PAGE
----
The charm of Kunqu Opera
Situated on the crossroads of Pingan Avenue and the second ring road in Beijing, Meilanfang Theatre is a medium-sized theatre which combines Chinese and western architectural styles.
Here audiences can enjoy the famous Peking Opera, as well as dramas, pantomime and concerts.
Perhaps less well-known than the Peking Opera is the "Kunqu", an opera which combines elements of northern and southern operatic styles. The Kunqu is gentle and sentimental so it is often called "shuimodiao" or "water-polished music".
My first impression of Kunqu was the soft tone of the actors" voices, the high-pitched singing of even the male actors as well as the tremulous and delicate movements of the actors' hands.
"The tale of the jade hairpin" is a love tale which focuses on romance between a young scholar and a girl who has taken refuge as a nun.
The language is old-fashioned and the pink and blue silk costumes seem to come from another world. The mood is overly romantic as the male performer pines and sighs for the female lead, chasing her from one end of the stage to the other.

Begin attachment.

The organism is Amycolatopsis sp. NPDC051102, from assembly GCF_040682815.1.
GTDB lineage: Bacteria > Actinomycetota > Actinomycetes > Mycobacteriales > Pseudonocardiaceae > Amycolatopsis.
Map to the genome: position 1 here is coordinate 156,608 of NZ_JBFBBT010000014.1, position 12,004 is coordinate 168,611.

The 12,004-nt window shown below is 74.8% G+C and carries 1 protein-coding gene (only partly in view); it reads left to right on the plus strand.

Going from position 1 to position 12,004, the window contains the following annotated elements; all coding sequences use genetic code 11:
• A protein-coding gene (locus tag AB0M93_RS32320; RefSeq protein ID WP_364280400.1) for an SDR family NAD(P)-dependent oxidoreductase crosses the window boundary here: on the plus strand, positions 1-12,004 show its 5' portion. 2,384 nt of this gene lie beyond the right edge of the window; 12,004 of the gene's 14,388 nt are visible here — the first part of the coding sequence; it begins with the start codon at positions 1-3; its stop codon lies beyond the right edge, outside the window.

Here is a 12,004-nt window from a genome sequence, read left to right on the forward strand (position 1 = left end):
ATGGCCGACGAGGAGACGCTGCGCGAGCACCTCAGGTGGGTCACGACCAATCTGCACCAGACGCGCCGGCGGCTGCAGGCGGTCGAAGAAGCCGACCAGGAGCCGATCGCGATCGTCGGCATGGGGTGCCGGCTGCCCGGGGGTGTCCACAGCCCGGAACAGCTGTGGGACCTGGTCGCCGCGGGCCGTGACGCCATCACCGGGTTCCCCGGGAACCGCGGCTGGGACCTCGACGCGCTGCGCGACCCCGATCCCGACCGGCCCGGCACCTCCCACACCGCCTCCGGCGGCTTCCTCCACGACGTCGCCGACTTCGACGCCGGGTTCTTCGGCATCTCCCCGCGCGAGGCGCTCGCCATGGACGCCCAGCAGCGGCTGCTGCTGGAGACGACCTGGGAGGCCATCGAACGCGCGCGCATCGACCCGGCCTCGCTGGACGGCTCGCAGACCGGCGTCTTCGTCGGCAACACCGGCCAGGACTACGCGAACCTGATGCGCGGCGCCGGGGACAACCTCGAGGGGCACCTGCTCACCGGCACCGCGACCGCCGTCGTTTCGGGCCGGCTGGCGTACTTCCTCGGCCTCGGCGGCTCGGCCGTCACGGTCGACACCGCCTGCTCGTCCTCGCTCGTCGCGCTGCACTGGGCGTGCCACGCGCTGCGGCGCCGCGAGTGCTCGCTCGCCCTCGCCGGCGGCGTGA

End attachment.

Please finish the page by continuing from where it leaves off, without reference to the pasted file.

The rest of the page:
Nonetheless, there is a delicate charm in the unfolding of the love story and audiences cannot help admire the skill and poise of the actors as they perform.
Performances are long, often lasting for three hours.
The "clown" or "xiaochou" is a very entertaining part of Kunqu.
Pulling faces at the audience, performing acrobatics, while telling jokes in a Suzhou accent, the visual humour of the clown provides entertainment away from the dialogue of the main story.
In one sketch, the "clown" pilfers a man's food and the man chases the "xiaochou" about the stage. The two performers display impressive athleticism as one man tries to catch the other. The "xiaochou" also performed multiple handstands, to the loud applause of the audience.
"A dream of Nanke" staged in April.
The story follows Chun Yufen, a man who, after drinking too much, falls into a dream where he becomes mayor of Nanke, then marrying the King's daughter.
Later, his friends discover an anthill in the tree trunk where he fell asleep. They work out that the "kingdom" where he "lived" was actually the anthill, a metaphor for the comparative scale of a human life.